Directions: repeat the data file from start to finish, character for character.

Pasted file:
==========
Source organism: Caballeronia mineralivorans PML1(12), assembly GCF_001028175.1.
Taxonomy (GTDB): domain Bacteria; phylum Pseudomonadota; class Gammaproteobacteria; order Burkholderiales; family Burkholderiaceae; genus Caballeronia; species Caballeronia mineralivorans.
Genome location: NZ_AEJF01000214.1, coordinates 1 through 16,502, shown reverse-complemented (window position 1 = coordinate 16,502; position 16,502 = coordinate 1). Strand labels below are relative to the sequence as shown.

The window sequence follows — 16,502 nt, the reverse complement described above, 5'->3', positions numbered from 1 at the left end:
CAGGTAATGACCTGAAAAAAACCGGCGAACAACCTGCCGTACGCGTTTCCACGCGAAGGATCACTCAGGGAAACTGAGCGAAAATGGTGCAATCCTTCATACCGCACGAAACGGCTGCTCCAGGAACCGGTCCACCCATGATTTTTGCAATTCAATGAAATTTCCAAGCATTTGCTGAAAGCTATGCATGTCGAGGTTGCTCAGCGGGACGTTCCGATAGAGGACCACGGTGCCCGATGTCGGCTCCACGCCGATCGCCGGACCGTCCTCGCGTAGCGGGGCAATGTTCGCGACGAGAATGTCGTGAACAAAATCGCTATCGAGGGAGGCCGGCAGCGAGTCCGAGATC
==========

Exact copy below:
Source organism: Caballeronia mineralivorans PML1(12), assembly GCF_001028175.1.
Taxonomy (GTDB): domain Bacteria; phylum Pseudomonadota; class Gammaproteobacteria; order Burkholderiales; family Burkholderiaceae; genus Caballeronia; species Caballeronia mineralivorans.
Genome location: NZ_AEJF01000214.1, coordinates 1 through 16,502, shown reverse-complemented (window position 1 = coordinate 16,502; position 16,502 = coordinate 1). Strand labels below are relative to the sequence as shown.

The window sequence follows — 16,502 nt, the reverse complement described above, 5'->3', positions numbered from 1 at the left end:
CAGGTAATGACCTGAAAAAAACCGGCGAACAACCTGCCGTACGCGTTTCCACGCGAAGGATCACTCAGGGAAACTGAGCGAAAATGGTGCAATCCTTCATACCGCACGAAACGGCTGCTCCAGGAACCGGTCCACCCATGATTTTTGCAATTCAATGAAATTTCCAAGCATTTGCTGAAAGCTATGCATGTCGAGGTTGCTCAGCGGGACGTTCCGATAGAGGACCACGGTGCCCGATGTCGGCTCCACGCCGATCGCCGGACCGTCCTCGCGTAGCGGGGCAATGTTCGCGACGAGAATGTCGTGAACAAAATCGCTATCGAGGGAGGCCGGCAGCGAGTCCGAGATC